While trying to avoid the plague, Prospero tries to influence the young girl he feels he saved from death. He shows her his secrets and opens up about his allegiance to the Devil himself. All the while, the reach of the Red Death works its way into the castle to deliver Prospero’s inevitable and unavoidable fate.

There is also a neat side story that was based on Poe’s Hop-Frog. I liked this mini story within the larger story and how it was all tied together.

I also like that this film re-teamed Price with Hazel Court and also threw in Patrick Magee, Robert Brown and Nigel Green. Now it’s not a star studded cast like what Corman delivered in The Raven, a year earlier, but it is a good ensemble of character actors and ’60s horror icons.

This is a pretty imaginative film that is visually stunning and alluring. The big climax is superb, especially for those who are a fan of Corman’s style when it’s rarely at its artistic apex.

Rating: 9/10
Pairs well with: the other Roger Corman/Vincent Price collaborations.

Film Review: Attack of the Eye Creatures (1965)

Also known as: The Eye Creatures (original TV title), Terrors of the Dark (working title)
Release Date: 1965 (TV)
Directed by: Larry Buchanan
Written by: Paul W. Fairman, Robert J. Gurney Jr., Al Martin
Music by: Les Baxter, Ronald Stein
Cast: John Ashley, Cynthia Hull, Warren Hammack, Chet Davis, Bill Peck, Ethan Allen, Charles McLine

Aztec Pictures, American International Television, 80 Minutes

Review:

“[two radar men spy kids necking in the woods] Ain’t science wonderful?” – Culver

Attack of the Eye Creatures is the type of schlock that makes respectable schlock run for the hills. It’s basically a wet turd on celluloid, which is probably why it is only slightly remembered in modern times because it was the focal point of a fourth season episode of Mystery Science Theater 3000.

Had it not been for that great show dusting it off, this movie would have been lost to the sands of time. Granted, that might be for the best because even with it getting the MST3K treatment, it’s still a tough one to get through.

This was distributed by American International, who are synonymous with schlock even though they sometimes pushed out good pictures like those Vincent Price and Roger Corman collaborations that adapted the works of Edgar Allan Poe and H.P. Lovecraft.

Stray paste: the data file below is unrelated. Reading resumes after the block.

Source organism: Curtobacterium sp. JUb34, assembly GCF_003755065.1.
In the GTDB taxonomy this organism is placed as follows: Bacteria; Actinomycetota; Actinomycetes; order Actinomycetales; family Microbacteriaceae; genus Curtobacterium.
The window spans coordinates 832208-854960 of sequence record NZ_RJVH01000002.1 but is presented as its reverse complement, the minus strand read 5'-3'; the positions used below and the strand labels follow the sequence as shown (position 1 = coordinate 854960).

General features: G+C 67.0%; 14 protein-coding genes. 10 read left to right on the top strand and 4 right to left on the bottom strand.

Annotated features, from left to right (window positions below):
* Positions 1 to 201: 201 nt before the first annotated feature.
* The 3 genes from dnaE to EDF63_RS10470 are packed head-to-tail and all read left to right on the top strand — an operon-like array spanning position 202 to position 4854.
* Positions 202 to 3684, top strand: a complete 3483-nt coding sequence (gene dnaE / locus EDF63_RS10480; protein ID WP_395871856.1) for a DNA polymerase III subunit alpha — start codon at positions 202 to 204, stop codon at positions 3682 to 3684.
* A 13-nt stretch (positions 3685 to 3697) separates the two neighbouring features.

However, this was so bad that it was distributed by the TV arm of the company. For American International to not have much faith in putting something in theaters, you know it’s bad.

I’m not even sure what the hell was going on in this movie, as it was hard to stay awake.

Although, the creatures are just so terrible looking that they’re at least endearing and the only salvageable thing from the film. I mean, their design and the execution of that design is pretty deplorable. Essentially, they are supposed to be humanoid creatures made up of naked eyeballs. They looks more like The Stuff from The Stuff trying to fully devour a mannequin. They should’ve titled this movie Attack of the Lumpy Marshmallow Men or Revenge of the Spooge Goblins.

As with all films like this, it is best viewed by watching the MST3K version. At least the riffing is good on this one.

Rating: 1.5/10
Pairs well with: the worst of the worst when it comes to films shown on MST3K.

Film Review: The Amazing Transparent Man (1960)

Also known as: Search for a Shadow (script title)
Release Date: February 24th, 1960 (Los Angeles premiere)
Directed by: Edgar G. Ulmer
Written by: Jack Lewis
Music by: Darrell Calker
Cast: Marguerite Chapman, Douglas Kennedy, James Griffith, Ivan Triesault

Miller Consolidated Pictures (MCP), American International Pictures (re-release), 58 Minutes

Review:

“I must know the full potential of your invention because my aim is to make an entire army invisible. Do you understand that? An entire army.” – Major Paul Krenner

Edgar G. Ulmer isn’t a famous director but he is a fairly accomplished one in that he made a film-noir classic with Detour and also a pretty solid old school horror film called The Black Cat, which teamed up then horror superstars Bela Lugosi, Boris Karloff and John Carradine. He was also one of the German directors that worked on People On Sunday, as well as helming other noteworthy films: Bluebeard and The Man From Planet X.

Later in his career, he directed this film. And while many can call it a turkey, it does mash up two genres he was known for, crime pictures and sci-fi. Also, it was properly riffed on Mystery Science Theater 3000 and has since become a bit of a cult classic because of that.

The Amazing Transparent Man is an incredibly short motion picture but it didn’t need to be longer and it plays more like an episode of a sci-fi anthology television series.

The plot is about a an invisibility machine that an Army major wants to use to create invisible soldiers in an effort to conquer the world. A prison break is orchestrated to free a notorious safe cracker who is tasked with stealing the nuclear material needed to perfect the machine. There are some noir twists, a femme fatale even and we get to see the invisible machine in all its glory, which actually works quite well considering the special effects of the time, as well as this production’s budgetary constraints.

Still, this is far from Ulmer’s best work and is a pretty hokey and slow paced film with wooden acting and not enough imagination considering the premise and how this could have gone in more interesting directions. Additionally, it looks cheap, it doesn’t have anything close to the great atmosphere of his better films and if I’m being honest, I don’t know if he even cared about this picture or if he just needed a paycheck.

Rating: 4.5/10
Pairs well with: other low budget sci-fi pictures from the era, especially those that were featured on Mystery Science Theater 3000.